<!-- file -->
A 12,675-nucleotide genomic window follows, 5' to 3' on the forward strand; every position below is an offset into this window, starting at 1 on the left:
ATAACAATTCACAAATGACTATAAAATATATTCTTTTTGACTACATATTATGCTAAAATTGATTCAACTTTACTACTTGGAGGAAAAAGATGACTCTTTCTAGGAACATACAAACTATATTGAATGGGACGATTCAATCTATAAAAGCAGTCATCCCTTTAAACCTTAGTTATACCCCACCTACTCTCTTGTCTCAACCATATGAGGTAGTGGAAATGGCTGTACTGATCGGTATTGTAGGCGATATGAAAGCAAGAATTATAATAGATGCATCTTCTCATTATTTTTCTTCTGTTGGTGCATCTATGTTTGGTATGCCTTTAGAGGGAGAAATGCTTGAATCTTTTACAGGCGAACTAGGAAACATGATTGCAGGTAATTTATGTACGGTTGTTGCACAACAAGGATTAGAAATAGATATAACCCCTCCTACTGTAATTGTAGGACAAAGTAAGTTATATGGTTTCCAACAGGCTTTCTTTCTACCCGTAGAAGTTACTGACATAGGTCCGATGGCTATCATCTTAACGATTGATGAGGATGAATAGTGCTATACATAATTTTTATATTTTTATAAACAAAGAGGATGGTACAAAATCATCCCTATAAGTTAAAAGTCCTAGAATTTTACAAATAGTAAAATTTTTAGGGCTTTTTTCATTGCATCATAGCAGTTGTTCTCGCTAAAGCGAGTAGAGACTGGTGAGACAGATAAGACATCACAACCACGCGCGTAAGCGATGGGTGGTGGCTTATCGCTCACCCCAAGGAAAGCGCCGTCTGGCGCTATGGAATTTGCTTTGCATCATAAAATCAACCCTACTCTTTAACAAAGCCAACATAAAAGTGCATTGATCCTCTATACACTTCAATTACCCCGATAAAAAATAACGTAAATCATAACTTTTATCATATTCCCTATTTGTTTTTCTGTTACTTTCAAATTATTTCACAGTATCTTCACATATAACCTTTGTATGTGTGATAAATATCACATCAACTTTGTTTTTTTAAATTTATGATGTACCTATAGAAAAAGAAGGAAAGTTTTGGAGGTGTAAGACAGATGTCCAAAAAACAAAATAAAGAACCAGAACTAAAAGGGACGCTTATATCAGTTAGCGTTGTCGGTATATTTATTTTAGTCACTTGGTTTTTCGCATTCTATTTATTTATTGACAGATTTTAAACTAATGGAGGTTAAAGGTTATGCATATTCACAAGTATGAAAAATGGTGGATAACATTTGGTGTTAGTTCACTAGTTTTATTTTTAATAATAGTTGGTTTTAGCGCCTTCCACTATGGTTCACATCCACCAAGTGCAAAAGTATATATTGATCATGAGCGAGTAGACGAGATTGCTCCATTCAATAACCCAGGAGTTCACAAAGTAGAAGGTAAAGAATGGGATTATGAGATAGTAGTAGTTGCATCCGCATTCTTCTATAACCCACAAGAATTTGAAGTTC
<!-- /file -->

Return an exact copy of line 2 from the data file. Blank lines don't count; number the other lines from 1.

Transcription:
ATAACAATTCACAAATGACTATAAAATATATTCTTTTTGACTACATATTATGCTAAAATTGATTCAACTTTACTACTTGGAGGAAAAAGATGACTCTTTCTAGGAACATACAAACTATATTGAATGGGACGATTCAATCTATAAAAGCAGTCATCCCTTTAAACCTTAGTTATACCCCACCTACTCTCTTGTCTCAACCATATGAGGTAGTGGAAATGGCTGTACTGATCGGTATTGTAGGCGATATGAAAGCAAGAATTATAATAGATGCATCTTCTCATTATTTTTCTTCTGTTGGTGCATCTATGTTTGGTATGCCTTTAGAGGGAGAAATGCTTGAATCTTTTACAGGCGAACTAGGAAACATGATTGCAGGTAATTTATGTACGGTTGTTGCACAACAAGGATTAGAAATAGATATAACCCCTCCTACTGTAATTGTAGGACAAAGTAAGTTATATGGTTTCCAACAGGCTTTCTTTCTACCCGTAGAAGTTACTGACATAGGTCCGATGGCTATCATCTTAACGATTGATGAGGATGAATAGTGCTATACATAATTTTTATATTTTTATAAACAAAGAGGATGGTACAAAATCATCCCTATAAGTTAAAAGTCCTAGAATTTTACAAATAGTAAAATTTTTAGGGCTTTTTTCATTGCATCATAGCAGTTGTTCTCGCTAAAGCGAGTAGAGACTGGTGAGACAGATAAGACATCACAACCACGCGCGTAAGCGATGGGTGGTGGCTTATCGCTCACCCCAAGGAAAGCGCCGTCTGGCGCTATGGAATTTGCTTTGCATCATAAAATCAACCCTACTCTTTAACAAAGCCAACATAAAAGTGCATTGATCCTCTATACACTTCAATTACCCCGATAAAAAATAACGTAAATCATAACTTTTATCATATTCCCTATTTGTTTTTCTGTTACTTTCAAATTATTTCACAGTATCTTCACATATAACCTTTGTATGTGTGATAAATATCACATCAACTTTGTTTTTTTAAATTTATGATGTACCTATAGAAAAAGAAGGAAAGTTTTGGAGGTGTAAGACAGATGTCCAAAAAACAAAATAAAGAACCAGAACTAAAAGGGACGCTTATATCAGTTAGCGTTGTCGGTATATTTATTTTAGTCACTTGGTTTTTCGCATTCTATTTATTTATTGACAGATTTTAAACTAATGGAGGTTAAAGGTTATGCATATTCACAAGTATGAAAAATGGTGGATAACATTTGGTGTTAGTTCACTAGTTTTATTTTTAATAATAGTTGGTTTTAGCGCCTTCCACTATGGTTCACATCCACCAAGTGCAAAAGTATATATTGATCATGAGCGAGTAGACGAGATTGCTCCATTCAATAACCCAGGAGTTCACAAAGTAGAAGGTAAAGAATGGGATTATGAGATAGTAGTAGTTGCATCCGCATTCTTCTATAACCCACAAGAATTTGAAGTTC